Private schools call for ‘strengths-based approach’ to education policy

Private schools call for ‘strengths-based approach’ to education policy

Australia needs a “compelling national vision” for education, says Australia’s peak body for private schools.

The Association of Heads of Independent Schools of Australia’s (AHISA) statement, released ahead of the 2019 federal election, called for a fresh approach to national education policy making, with a strengths-based approach at its centre.

Strength-based practice is a social work practice theory that emphasises people's self-determination and strengths and promotes resourcefulness and resilience in the face of adversity.

AHISA’s CEO, Beth Blackwood, said that for too long, a “deficit model thinking” had prevailed in education policy development.

“Over the last decade, politicians, business and industry leaders and “policy-preneurs” have sought to build a case for change by claiming that Australia’s school system is failing,” Blackwood said.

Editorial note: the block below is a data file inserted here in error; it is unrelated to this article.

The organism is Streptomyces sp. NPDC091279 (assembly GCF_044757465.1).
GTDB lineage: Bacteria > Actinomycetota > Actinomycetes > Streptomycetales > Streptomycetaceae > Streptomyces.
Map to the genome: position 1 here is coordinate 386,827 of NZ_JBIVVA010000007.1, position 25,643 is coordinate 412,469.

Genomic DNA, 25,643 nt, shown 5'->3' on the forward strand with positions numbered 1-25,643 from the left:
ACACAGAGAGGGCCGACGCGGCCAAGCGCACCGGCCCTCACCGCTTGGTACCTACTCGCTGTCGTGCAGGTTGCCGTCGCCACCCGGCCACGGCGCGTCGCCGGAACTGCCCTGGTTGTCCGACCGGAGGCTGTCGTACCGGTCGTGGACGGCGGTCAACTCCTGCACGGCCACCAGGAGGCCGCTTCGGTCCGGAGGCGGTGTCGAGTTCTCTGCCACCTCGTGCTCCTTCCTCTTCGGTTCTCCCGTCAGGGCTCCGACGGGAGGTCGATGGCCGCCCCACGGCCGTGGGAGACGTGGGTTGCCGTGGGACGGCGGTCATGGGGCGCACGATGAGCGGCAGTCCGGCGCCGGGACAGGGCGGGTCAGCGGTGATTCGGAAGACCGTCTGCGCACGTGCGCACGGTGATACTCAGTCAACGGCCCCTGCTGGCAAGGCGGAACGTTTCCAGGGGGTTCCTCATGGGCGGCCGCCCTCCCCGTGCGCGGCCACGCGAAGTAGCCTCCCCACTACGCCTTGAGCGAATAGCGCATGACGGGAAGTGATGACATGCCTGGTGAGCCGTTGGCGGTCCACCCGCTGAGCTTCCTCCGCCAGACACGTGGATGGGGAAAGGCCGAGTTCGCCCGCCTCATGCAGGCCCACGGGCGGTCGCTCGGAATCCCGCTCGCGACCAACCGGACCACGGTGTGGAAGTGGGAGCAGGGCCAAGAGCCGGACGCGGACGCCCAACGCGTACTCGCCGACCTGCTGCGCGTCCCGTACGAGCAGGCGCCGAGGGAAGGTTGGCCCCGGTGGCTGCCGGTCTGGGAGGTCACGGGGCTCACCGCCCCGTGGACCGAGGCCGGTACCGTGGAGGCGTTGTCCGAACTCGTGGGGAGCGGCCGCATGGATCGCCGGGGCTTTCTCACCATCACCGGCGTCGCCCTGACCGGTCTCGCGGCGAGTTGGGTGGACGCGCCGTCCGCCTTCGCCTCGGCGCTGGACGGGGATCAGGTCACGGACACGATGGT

“Australia’s schools are far from failing; they are demonstrating that they are agile organisations responding in innovative ways to the challenges of digital disruption and rapid social and technological change.”

Blackwood said that if Australia’s schools are to continue this successful transformation, they need “strategic, bi-partisan support” from governments.

“The push and pull of party politics on policy development threatens to act as a brake on the transformation of Australian schooling,” she said.

AHISA has put forward three foundational principles that it says governments must adopt to “empower national education policy making in Australia”.

  • National leadership to be expressed through bi-partisan policy commitments across the education continuum, from early learning through to tertiary provision
  • Trust in and respect for the professional expertise of educators
  • Recognition of and support for diversity in schooling provision to meet the needs of all learners.

“A compelling national vision for education to engage educators, students and their families, and the wider community can only be achieved through a strengths-based approach to policy development, not a misleading presumption of failure,” she said.